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Acting Now To Ensure a Fast-Paced Bankruptcy

Financially distressed small businesses are piling into bankruptcy court before a key provision of a debtor-friendly bankruptcy law potentially expires this summer.

Last month, more than 200 small businesses filed Chapter 11 in the U.S. under what’s known as Subchapter V—a faster, easier, and more affordable way to reorganize that took effect with the Small Business Reorganization Act of 2019. That was a 78% increase from the same month a year ago, the Wall Street Journal reports, outstripping the overall 48% rise in commercial bankruptcies for the same period. 

Why Filings Are Up
While struggling through higher interest rates and the end of pandemic funding support, some small businesses, by filing now, want to ensure they qualify for Subchapter V before its $7.5 million cap on secured and unsecured debt drops substantially. In response to the economic distress caused by Covid-19, Congress temporarily raised the cap from $2.7 million in 2020. It has extended the higher cap twice, most recently in 2022, but without further action the number will reset at the lower figure on June 21. (An American Bankruptcy Institute task force is requesting another extension.)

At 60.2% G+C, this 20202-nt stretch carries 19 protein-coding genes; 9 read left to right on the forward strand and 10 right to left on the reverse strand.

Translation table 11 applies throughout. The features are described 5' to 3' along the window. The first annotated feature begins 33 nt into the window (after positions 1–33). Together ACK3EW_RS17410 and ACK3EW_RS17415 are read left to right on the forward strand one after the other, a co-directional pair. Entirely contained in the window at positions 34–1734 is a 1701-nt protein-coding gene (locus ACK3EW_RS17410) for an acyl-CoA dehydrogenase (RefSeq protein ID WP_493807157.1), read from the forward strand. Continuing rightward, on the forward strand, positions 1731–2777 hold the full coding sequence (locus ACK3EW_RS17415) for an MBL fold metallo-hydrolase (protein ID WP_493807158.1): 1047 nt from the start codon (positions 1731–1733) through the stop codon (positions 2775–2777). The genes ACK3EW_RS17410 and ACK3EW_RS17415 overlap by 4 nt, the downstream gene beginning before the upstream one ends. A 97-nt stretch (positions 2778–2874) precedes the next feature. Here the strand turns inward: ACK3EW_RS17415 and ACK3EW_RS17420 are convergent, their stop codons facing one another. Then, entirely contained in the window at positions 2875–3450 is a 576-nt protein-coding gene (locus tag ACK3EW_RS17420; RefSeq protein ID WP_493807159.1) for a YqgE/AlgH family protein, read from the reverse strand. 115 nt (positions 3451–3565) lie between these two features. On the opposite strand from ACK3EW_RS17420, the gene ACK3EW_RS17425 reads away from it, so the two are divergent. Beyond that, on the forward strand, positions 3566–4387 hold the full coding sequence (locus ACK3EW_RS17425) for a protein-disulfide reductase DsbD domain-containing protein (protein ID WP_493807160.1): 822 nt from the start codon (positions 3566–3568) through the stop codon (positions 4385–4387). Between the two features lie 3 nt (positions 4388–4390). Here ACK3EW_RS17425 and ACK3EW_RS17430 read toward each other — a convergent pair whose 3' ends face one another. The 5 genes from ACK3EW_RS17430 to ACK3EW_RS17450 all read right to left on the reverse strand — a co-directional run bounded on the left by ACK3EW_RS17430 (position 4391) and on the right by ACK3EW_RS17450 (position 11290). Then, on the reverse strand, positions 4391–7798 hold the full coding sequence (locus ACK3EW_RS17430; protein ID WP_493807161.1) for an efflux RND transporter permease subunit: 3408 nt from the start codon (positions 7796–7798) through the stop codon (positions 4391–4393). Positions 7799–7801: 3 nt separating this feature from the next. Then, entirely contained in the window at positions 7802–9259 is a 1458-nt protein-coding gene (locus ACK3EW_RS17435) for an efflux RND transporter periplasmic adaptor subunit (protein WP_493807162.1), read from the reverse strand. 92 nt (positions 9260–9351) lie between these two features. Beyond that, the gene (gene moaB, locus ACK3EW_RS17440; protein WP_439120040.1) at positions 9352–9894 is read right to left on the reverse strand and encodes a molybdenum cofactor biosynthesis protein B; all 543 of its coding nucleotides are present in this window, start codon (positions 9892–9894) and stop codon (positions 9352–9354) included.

How Subchapter V Is Different
Subchapter V bankruptcies are significantly different from typical Chapter 11 bankruptcies in ways that can present challenges for lenders. Only debtors, for instance, can file a restructuring plan under Subchapter V. And unlike in Chapter 11, a debtor can obtain plan confirmation from the court without a single consenting class of creditor. (Get more details in this RMA Journal article, “A Banker’s Guide to the Bankruptcy Code’s New Subchapter V.”)

While that streamlines the process for companies, it limits creditors’ influence over the bankruptcy’s outcome. “Lenders need to take proactive steps and determine ways to forecast and protect themselves if and when [a Subchapter V filing] comes,” said Jason Alpert, managing partner at Castlebar Holdings, during RMA’s recent “Understanding and Mitigating the Risks of Subchapter V Bankruptcies” webcast.